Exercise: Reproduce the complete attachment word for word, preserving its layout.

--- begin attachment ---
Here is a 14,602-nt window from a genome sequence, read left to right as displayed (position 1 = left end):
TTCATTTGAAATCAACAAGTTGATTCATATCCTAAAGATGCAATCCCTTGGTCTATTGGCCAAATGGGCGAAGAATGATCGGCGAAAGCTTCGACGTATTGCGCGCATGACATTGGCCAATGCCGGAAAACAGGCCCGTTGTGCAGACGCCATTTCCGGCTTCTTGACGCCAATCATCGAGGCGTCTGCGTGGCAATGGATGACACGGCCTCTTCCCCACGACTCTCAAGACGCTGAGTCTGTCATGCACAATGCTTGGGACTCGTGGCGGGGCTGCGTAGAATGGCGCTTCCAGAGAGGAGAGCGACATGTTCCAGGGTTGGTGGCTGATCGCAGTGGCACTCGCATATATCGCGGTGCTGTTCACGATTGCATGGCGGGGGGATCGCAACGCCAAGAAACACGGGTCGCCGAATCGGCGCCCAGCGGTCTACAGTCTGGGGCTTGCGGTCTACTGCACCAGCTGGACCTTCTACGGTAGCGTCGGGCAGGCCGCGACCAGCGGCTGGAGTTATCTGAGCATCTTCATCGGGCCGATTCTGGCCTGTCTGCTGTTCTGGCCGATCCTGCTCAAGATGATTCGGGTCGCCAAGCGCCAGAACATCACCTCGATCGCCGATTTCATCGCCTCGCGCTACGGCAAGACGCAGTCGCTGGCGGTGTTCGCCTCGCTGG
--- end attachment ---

Here is a 14,602-nt window from a genome sequence, read left to right as displayed (position 1 = left end):
TTCATTTGAAATCAACAAGTTGATTCATATCCTAAAGATGCAATCCCTTGGTCTATTGGCCAAATGGGCGAAGAATGATCGGCGAAAGCTTCGACGTATTGCGCGCATGACATTGGCCAATGCCGGAAAACAGGCCCGTTGTGCAGACGCCATTTCCGGCTTCTTGACGCCAATCATCGAGGCGTCTGCGTGGCAATGGATGACACGGCCTCTTCCCCACGACTCTCAAGACGCTGAGTCTGTCATGCACAATGCTTGGGACTCGTGGCGGGGCTGCGTAGAATGGCGCTTCCAGAGAGGAGAGCGACATGTTCCAGGGTTGGTGGCTGATCGCAGTGGCACTCGCATATATCGCGGTGCTGTTCACGATTGCATGGCGGGGGGATCGCAACGCCAAGAAACACGGGTCGCCGAATCGGCGCCCAGCGGTCTACAGTCTGGGGCTTGCGGTCTACTGCACCAGCTGGACCTTCTACGGTAGCGTCGGGCAGGCCGCGACCAGCGGCTGGAGTTATCTGAGCATCTTCATCGGGCCGATTCTGGCCTGTCTGCTGTTCTGGCCGATCCTGCTCAAGATGATTCGGGTCGCCAAGCGCCAGAACATCACCTCGATCGCCGATTTCATCGCCTCGCGCTACGGCAAGACGCAGTCGCTGGCGGTGTTCGCCTCGCTGG